Two new bird species were recorded this month taking the total number of avian species found in the country to 721.
A small passerine bird called the desert wheatear (Oenanthe deserti) was sighted in Khawajara, Samdingkha, in Punkaha district by bird enthusiast and senior forester Leki Wangdi on April 25.
He said the new bird was sighted when taking random pictures of the birds in the area along with a friend, a schoolteacher in Punakha.
The bird was confirmed as a new record by Sherab, an Ornithologist with Ugyen Wangchuck Institute for Conservation and Environment (UWICE) in Bumthang.
The desert wheatear is a migratory insectivorous Old World flycatcher (Muscicapidae) species with largely sandy-brown plumage which matches well with its arid habitat.
Desert wheatear is known to inhabit rocky or sandy dry steppes, desert and semi-desert plains with sparse vegetation as well as salt flats, dry riverbeds and wadis, and arid cultivated land.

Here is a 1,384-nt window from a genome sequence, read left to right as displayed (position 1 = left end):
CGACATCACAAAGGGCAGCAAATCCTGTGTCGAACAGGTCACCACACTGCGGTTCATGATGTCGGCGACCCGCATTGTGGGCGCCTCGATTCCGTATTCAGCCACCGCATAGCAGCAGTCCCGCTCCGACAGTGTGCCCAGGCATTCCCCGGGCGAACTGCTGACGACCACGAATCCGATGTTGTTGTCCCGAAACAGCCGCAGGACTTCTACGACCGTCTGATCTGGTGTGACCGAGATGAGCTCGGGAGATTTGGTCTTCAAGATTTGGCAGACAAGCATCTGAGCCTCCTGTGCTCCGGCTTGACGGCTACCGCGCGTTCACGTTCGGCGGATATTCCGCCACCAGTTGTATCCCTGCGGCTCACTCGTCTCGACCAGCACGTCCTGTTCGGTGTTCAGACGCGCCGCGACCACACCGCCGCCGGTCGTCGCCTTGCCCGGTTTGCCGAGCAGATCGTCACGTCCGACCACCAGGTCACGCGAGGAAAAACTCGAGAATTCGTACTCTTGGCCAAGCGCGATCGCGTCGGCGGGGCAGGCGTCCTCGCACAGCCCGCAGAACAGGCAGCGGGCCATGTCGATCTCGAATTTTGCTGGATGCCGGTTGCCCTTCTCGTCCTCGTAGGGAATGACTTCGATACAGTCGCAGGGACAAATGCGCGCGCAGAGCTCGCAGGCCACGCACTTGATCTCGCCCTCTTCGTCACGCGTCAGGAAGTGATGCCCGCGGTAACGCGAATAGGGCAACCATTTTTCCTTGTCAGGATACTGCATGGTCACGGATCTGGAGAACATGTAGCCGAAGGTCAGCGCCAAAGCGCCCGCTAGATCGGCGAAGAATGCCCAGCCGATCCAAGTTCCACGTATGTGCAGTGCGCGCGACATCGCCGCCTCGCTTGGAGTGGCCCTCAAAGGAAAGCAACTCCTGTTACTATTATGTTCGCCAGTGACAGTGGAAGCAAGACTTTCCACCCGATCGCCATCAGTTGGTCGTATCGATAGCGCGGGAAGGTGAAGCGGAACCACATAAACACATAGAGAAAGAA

The bird spends most of its time on the ground, perching on stones or low bushes and hopping to the ground to catch prey, which includes a range of insects and other invertebrates. It is not a threatened species.
A schoolteacher with Bajo Higher Secondary School in Wangdue sighted the second new species, the Oriental Pranticole, in the Punatshangchu area on 25 April
Teacher Tshering Tobgay sighted the bird early in the morning before school time and took a picture. It was confirmed as a species not recorded earlier in Bhutan.
The oriental pratincole (Glareola maldivarum), also known as the grasshopper-bird or swallow-plover is a wader in the pratincole family, Glareolidae.
At 24 cm, the bird has long pointed wings and short forked tails. The head and the upper part is brown and the under part, light brown at the upper breast and white on the belly. Its bill is stout with reddish base on the lower mandible.
These pratincoles are found in warmer parts of south and East Asia, breeding from North Pakistan and the Kashmir region across into China.
The sighting of desert wheatear and the oriental pranticole are the third and fourth new records this year after Godlewski’s bunting and Yellow-eyed babbler were sighted at the Royal Manas National Park (RMNP) in February this year.